The Muslim-Croat Civil War in Central Bosnia: A Military History, 1992-1994

By Charles R. Shrader | Go to book overview

Notes

The materials used in the preparation of this study consist primarily of testimony and exhibits from the trials of Tihomir Blaskic, Dario Kordic and Mario Cerkez, and others before the International Criminal Tribunal for the Former Yugoslavia in The Hague from 1998–2001. Testimony in the various trials is cited by the name of the witness, the trial, and the date of the testimony (e.g., Brigadier Ivica Zeko, Blaskic trial testimony, Sept. 11, 1998). Most of the exhibits cited were presented by the prosecutor and are identified in the case of the Kordic-Cerkez trial by KC with a Z in the exhibit number (e.g., KC Z1212), or in the case of the Blaskic trial by B with no alpha designator (e.g., B 323). Other documents were presented as defense exhibits in the various trials and are identified with a D in the exhibit number (e.g., KC D123; B D234). The daily Military Information Summaries (MILINFOSUMs) produced by the British UNPROFOR units in central Bosnia—the 1st Battalion, 22d (Cheshire) Regiment; the 1st Battalion, Prince of Wales’s Own Regiment of Yorkshire; the 1st Battalion, Coldstream Guards; and commander, British Forces in Bosnia-Hercegovina—are cited as 1Cheshire MILINFOSUM, 1PWO MILINFOSUM, 1CSG MILINFOSUM, and COMBRITFOR MILINFOSUM respectively. Published works are cited in the usual way.


Prologue

1. Edward Vulliamy, Seasons in Hell: Understanding Bosnia’s War, 179–80.

2. The ABiH as it existed in late 1992 was composed almost exclusively of forces raised on the old Yugoslavian National Army Territorial Defense pattern. Its units were generally tied to a given geographical area and were not “mobile” in the sense that an American or British infantry battalion is mobile (i.e., available for deployment outside the immediate vicinity of its home station).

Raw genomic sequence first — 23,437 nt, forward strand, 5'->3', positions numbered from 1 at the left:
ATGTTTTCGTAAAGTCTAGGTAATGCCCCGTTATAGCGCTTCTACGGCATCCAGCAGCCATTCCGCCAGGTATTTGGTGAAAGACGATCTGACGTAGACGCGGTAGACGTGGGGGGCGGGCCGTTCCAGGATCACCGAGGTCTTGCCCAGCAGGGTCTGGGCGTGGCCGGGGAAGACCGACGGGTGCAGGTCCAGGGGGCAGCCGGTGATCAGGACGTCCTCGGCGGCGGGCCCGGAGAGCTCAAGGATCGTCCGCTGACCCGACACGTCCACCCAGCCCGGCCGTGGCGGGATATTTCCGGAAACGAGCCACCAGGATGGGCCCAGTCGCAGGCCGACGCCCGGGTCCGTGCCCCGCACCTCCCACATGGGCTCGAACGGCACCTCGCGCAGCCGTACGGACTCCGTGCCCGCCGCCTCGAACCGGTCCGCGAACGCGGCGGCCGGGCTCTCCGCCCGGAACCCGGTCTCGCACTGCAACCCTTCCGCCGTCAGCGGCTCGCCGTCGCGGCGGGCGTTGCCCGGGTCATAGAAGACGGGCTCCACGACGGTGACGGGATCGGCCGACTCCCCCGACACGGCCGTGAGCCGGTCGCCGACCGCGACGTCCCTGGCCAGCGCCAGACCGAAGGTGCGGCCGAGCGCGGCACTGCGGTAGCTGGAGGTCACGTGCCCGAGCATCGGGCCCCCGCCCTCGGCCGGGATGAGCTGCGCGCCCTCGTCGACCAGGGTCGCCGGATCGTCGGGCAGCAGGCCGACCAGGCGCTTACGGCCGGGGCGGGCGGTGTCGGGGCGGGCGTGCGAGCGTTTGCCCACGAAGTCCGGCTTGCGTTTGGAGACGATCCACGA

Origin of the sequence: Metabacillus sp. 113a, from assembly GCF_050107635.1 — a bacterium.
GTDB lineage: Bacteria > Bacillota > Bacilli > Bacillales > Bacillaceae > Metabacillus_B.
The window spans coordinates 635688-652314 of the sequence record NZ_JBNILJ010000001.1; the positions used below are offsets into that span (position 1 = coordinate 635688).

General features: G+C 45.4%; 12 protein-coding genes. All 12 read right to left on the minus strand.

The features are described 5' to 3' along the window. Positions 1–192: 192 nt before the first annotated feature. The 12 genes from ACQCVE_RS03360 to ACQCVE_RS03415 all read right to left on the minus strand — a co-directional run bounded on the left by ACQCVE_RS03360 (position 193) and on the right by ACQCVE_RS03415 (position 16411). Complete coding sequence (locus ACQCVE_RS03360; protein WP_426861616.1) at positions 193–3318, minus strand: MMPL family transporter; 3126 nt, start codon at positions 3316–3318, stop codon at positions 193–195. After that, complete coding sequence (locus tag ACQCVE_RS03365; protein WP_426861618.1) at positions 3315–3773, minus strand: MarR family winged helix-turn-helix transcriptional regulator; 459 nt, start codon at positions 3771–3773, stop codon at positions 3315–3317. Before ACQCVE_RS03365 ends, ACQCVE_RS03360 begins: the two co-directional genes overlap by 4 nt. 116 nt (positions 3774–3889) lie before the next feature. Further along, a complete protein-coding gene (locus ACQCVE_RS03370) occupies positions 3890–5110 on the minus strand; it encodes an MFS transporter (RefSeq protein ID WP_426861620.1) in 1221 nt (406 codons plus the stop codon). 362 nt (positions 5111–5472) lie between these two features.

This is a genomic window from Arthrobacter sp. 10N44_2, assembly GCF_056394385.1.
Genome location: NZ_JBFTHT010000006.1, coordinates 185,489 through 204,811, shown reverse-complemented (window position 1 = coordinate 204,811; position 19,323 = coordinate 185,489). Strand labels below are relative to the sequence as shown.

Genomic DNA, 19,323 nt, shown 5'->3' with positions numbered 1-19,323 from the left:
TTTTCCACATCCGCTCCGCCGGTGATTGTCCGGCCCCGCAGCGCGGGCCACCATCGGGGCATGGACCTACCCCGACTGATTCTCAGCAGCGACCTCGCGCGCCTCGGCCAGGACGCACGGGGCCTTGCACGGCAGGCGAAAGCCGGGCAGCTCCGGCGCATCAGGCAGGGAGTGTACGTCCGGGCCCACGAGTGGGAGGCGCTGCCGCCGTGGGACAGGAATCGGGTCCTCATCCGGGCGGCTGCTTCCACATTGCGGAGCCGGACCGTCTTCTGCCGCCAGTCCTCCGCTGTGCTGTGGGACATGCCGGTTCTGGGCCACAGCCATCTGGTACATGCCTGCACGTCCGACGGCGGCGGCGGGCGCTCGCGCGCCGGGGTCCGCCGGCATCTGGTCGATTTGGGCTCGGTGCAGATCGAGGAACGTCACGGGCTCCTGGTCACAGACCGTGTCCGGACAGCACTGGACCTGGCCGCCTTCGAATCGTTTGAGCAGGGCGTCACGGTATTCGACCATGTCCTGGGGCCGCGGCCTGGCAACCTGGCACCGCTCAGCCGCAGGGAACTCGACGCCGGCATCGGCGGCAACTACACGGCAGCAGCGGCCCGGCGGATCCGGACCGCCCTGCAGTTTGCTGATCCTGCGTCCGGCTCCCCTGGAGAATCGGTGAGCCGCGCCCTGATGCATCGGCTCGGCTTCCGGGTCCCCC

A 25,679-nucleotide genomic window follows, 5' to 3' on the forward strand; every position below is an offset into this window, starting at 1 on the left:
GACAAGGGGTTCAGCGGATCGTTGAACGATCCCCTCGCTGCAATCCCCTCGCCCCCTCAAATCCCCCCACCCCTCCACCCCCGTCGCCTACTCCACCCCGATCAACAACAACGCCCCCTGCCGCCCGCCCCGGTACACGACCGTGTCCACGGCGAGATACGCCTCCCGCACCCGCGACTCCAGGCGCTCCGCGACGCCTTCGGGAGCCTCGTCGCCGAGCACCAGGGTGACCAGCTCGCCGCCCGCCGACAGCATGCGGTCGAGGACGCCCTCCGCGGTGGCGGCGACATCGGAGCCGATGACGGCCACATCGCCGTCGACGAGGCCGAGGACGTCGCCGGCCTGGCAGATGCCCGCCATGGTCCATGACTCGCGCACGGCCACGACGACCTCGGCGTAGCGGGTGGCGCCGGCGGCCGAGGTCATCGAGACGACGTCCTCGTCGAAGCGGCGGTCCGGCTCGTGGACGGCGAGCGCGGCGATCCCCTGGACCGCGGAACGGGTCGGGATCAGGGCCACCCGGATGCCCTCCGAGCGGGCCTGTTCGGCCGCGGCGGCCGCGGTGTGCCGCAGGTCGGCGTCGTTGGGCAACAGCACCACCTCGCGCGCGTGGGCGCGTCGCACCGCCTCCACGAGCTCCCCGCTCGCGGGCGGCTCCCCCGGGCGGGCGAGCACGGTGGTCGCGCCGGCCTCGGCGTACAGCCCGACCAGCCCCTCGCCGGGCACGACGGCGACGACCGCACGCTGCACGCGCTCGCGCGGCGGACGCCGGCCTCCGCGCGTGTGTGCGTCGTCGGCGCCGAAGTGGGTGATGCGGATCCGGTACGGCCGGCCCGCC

3. The infamous 7th Muslim Motorized Brigade, composed in part of mujahideen and the principal assault unit of the ABiH’s III Corps, was formed on November 17, 1992, and the mobile 17th and 27th Krajina Mountain Brigades were formed from Muslim refugees in Croatia in November, 1992, and June, 1993, respectively and subsequently moved into Bosnia-Herzegovina.

4. The unsubstantiated opinion that the Muslim-Croat conflict in central Bosnia was precipitated by Croat insistence on early implementation of the VOPP surfaced early in the conflict. For example, Lt. Col. Robert A. Stewart, commander of the British UNPROFOR battalion in the Lasva Valley, recorded in his diary that he had expressed to the Equerry to the Prince of Wales his belief that “the HVO were causing problems in order to force the Muslims to agree to the Geneva Peace Plan” (Stewart diary, Jan. 29, 1993, sec. 3, 12, KC D56/1 and KC D104/1). It has also been promoted by journalists (e.g., Peter Maas in Love Thy Neighbor: A Story of War, n 286); by human rights organizations (e.g., Helsinki Watch [Human Rights Watch] in War Crimes in Bosnia-Hercegovina, 2:379–81); and in other Western publications (e.g., Jane’s Information Group, Jane’s Bosnia Handbook, sec. 2, 3–4).

5. Franjo Nakic, Kordic-Cerkez trial testimony, Apr. 13, 2000. Nakic was chief of staff of the HVO’s OZCB from December, 1992, to December, 1996.

-171-

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